Linda, Donna, and Joan were taking care of mother with tender service in Utah. Mother fell while going toward the bathroom and Linda had a very hard time getting her up and back to bed. At that time Linda finally talked mother into using Depends to make it easier for her if she didn’t make it into the bathroom. This seemed to be the final giving up of trying to get out of bed and function.

Linda took Mother to the doctor when after her last chemotherapy was completed and within a few weeks sores appeared on mother’s chest. The doctor took mother’s hands and said it was the cancer back and there was nothing they could do for her. She said, “But I’m not ready to go yet.” He was very tender with her. When he left the room mother started to cry and Linda took her in her arms and gave her comfort.

Finally the family decided that there were more people in California that could care for her. She really wanted to stay in her home, but it just wasn’t possible. She was so weak when Steve prepared to bring her to California, he had to carry her to the van where he’d made a bed in the back.

Steve had a friend who delivered a hospital bed and tray as a favor. The bed was put in Donna’s family room. It was easier for Donna and the rest of the family to help mother in this bed that would raise and lower, but the bulk of the hard work was on Donna. As a family we called a hospice care place and arranged for a home care nurse to be here with Donna 24 hours a day to the nursing for mother and it gave us all comfort to know she would be taken care of and that Donna would be able to leave and do things she needed to do. All of us tried to be with mother as much as possible during this time. Weekends we all took turns staying with Donna while the nurse wasn’t there. Once a week a doctor would come and check her. Each time the doctor would tell us that she didn’t have much time left. Then the doctor finally would say, “Is she still her?” Mother had always been so healthy that her body just didn’t want to give up.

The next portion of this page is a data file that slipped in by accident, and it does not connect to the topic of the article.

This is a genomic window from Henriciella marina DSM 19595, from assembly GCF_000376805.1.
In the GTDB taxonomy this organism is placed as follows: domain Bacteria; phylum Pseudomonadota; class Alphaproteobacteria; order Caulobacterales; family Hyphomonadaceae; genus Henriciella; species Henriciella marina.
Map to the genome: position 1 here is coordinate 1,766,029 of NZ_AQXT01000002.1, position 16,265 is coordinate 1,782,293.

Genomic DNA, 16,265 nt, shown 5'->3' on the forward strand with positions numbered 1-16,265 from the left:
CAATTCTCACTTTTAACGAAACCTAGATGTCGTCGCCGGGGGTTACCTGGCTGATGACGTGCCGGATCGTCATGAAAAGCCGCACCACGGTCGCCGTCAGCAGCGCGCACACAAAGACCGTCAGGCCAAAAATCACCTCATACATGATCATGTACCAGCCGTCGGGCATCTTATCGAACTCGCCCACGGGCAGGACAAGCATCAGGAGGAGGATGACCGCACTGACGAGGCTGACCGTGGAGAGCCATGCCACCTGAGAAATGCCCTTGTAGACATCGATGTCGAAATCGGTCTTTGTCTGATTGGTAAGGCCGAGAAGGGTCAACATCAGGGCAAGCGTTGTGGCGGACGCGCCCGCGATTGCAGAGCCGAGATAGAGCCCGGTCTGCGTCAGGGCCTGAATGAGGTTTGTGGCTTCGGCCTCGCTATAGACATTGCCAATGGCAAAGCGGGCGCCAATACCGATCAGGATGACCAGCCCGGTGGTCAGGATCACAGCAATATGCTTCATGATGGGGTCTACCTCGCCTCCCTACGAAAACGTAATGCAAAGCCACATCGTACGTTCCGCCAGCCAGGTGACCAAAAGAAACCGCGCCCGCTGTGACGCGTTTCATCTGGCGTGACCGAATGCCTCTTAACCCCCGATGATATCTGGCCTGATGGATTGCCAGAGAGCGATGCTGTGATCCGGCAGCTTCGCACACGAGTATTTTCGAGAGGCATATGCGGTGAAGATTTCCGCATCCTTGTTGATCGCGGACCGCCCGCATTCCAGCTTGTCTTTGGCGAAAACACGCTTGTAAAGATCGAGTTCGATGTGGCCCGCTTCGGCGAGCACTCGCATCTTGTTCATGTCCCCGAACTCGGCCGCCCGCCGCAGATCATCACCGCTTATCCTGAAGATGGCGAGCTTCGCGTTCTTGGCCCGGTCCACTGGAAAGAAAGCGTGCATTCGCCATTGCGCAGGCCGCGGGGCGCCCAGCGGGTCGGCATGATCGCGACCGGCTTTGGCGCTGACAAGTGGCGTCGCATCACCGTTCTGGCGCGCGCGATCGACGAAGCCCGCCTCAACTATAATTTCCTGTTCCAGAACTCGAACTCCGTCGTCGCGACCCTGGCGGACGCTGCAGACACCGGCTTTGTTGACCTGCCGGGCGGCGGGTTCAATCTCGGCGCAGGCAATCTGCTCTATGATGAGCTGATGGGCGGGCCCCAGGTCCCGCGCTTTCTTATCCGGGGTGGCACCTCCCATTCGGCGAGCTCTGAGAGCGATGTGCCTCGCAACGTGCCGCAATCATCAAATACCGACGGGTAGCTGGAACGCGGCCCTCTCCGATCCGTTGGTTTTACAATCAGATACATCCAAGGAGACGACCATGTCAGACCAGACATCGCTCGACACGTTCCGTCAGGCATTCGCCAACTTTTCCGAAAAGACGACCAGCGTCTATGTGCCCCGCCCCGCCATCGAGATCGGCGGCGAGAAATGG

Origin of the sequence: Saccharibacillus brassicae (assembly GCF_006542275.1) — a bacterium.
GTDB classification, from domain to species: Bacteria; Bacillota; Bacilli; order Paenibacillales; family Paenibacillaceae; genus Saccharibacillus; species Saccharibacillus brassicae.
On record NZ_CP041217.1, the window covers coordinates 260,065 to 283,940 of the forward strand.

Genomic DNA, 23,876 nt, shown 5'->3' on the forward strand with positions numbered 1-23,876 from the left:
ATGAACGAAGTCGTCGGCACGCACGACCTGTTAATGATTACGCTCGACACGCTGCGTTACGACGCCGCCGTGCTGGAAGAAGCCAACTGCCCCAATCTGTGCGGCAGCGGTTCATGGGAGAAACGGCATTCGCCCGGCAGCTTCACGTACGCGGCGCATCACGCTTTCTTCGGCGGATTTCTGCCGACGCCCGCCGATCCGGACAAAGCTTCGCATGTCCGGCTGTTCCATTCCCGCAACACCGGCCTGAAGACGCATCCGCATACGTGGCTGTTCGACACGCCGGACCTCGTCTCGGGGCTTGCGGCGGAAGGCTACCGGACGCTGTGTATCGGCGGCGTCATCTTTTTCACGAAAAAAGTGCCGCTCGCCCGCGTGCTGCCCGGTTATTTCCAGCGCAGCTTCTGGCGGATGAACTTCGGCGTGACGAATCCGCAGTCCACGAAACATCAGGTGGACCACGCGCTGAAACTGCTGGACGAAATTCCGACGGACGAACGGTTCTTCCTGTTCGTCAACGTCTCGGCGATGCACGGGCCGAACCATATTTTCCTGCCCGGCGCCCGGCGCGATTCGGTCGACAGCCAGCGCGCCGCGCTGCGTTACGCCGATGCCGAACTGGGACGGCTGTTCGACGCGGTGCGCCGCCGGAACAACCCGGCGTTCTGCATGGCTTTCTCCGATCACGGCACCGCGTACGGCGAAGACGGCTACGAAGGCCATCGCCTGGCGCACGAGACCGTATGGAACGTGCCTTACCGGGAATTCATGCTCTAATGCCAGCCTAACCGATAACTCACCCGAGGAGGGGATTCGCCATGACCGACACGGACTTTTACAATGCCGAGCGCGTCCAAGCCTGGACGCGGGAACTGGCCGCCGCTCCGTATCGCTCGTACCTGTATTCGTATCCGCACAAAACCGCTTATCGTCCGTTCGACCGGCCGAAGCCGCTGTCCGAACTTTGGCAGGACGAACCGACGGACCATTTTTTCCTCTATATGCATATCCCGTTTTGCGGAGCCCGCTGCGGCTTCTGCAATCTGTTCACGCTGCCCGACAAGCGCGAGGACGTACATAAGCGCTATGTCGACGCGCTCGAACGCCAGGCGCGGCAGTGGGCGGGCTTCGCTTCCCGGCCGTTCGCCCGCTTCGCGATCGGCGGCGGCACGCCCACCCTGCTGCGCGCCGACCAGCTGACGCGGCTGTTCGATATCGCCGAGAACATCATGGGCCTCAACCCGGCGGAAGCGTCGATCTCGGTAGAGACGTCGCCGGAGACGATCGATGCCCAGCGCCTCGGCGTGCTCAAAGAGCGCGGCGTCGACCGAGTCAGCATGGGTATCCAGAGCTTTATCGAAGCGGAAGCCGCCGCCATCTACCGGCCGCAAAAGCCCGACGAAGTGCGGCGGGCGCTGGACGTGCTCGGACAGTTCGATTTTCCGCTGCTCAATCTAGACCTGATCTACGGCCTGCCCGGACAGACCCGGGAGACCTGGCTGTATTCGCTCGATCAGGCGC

Mother’s memory which of late hadn’t been great became much worse after so much chemotherapy and she would say she’d been out of bed and walking when she hadn’t. She also said she was going home and couldn’t remember she had cancer. When Kathy came down to help and see her, Mother thought Kathy had come to take her home. Kathy felt bad that she had to tell her she wasn’t going to take her home.

Finally she lapsed into sleep most of the time. Toward the end we would talk to her and rub her, but she couldn’t respond. Once she became lucid and called for everyone to come by the bed because she wanted to tell us something. We all raced to the bed and were standing there in expectation and she lapsed into sleep again. We all wondered what her great announcement would have been, but chuckled over all of us standing there around the bed.

I was in a musical so Chris came over and took my place helping when it was my turn with Mother. Joan and Dick were good to come and stay to help. Linda came when she could to give loving service. Her sons, Kent and Steve, along with Kathy made trips while mother was still lucid and they gave loving service. Julie and Gary came and stayed overnight on weekends to help out. Steve, Cheryl and their children came to help and visit.